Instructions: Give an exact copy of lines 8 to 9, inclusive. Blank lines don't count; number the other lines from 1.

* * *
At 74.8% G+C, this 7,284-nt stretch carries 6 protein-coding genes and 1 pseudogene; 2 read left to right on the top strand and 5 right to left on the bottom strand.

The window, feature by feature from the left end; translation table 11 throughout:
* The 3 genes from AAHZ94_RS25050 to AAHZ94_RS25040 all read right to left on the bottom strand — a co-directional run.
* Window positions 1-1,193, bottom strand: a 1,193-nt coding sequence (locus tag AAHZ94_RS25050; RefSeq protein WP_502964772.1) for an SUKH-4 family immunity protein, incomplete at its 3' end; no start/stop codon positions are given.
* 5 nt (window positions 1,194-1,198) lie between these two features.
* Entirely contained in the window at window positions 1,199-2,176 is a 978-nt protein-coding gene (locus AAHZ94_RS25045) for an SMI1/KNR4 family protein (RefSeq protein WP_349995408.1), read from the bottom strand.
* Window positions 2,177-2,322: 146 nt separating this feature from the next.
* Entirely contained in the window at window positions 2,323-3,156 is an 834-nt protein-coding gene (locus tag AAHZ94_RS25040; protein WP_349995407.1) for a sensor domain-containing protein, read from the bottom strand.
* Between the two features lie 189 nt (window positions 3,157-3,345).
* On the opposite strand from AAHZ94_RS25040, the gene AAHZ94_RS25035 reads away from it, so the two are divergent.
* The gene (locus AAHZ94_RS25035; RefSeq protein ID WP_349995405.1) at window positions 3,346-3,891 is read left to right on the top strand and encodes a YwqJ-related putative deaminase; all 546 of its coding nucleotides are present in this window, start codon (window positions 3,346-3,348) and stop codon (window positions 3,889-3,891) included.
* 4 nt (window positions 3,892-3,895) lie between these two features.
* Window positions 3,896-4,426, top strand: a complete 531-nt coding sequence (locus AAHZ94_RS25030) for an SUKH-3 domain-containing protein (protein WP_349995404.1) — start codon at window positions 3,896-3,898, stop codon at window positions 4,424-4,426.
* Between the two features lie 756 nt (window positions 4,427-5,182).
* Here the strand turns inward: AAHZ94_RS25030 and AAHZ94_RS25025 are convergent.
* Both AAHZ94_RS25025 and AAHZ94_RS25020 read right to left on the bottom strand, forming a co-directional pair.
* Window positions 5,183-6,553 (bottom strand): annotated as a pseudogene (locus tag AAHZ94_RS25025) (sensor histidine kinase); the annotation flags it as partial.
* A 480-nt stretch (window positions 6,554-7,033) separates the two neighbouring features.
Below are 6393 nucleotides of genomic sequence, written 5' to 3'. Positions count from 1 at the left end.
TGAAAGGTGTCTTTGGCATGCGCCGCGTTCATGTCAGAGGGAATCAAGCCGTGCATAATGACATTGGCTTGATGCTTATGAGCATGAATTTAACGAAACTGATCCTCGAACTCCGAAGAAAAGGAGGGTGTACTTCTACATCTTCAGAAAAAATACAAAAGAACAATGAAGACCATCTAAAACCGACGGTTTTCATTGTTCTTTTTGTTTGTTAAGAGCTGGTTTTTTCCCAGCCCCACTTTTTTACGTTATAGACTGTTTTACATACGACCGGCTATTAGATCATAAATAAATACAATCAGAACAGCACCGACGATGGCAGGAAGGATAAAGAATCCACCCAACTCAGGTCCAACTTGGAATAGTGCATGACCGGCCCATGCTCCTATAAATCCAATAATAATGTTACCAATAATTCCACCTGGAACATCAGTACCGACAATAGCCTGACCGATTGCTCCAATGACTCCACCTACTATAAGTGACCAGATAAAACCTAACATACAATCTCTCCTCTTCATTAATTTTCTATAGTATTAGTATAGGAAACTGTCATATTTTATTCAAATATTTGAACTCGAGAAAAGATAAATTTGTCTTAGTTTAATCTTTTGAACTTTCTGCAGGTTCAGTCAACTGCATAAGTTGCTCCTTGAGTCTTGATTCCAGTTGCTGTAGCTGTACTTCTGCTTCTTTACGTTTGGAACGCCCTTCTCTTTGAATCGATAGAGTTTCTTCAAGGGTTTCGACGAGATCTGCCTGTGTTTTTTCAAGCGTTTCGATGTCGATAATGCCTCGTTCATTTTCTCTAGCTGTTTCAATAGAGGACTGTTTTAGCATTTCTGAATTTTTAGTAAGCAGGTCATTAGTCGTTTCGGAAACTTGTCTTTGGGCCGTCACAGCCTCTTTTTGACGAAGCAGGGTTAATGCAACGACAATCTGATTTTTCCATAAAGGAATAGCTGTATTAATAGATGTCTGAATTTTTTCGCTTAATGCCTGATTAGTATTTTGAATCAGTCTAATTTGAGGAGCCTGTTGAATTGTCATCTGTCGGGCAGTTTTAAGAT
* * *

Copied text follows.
* Entirely contained in the window at window positions 2,323-3,156 is an 834-nt protein-coding gene (locus tag AAHZ94_RS25040; protein WP_349995407.1) for a sensor domain-containing protein, read from the bottom strand.
* Between the two features lie 189 nt (window positions 3,157-3,345).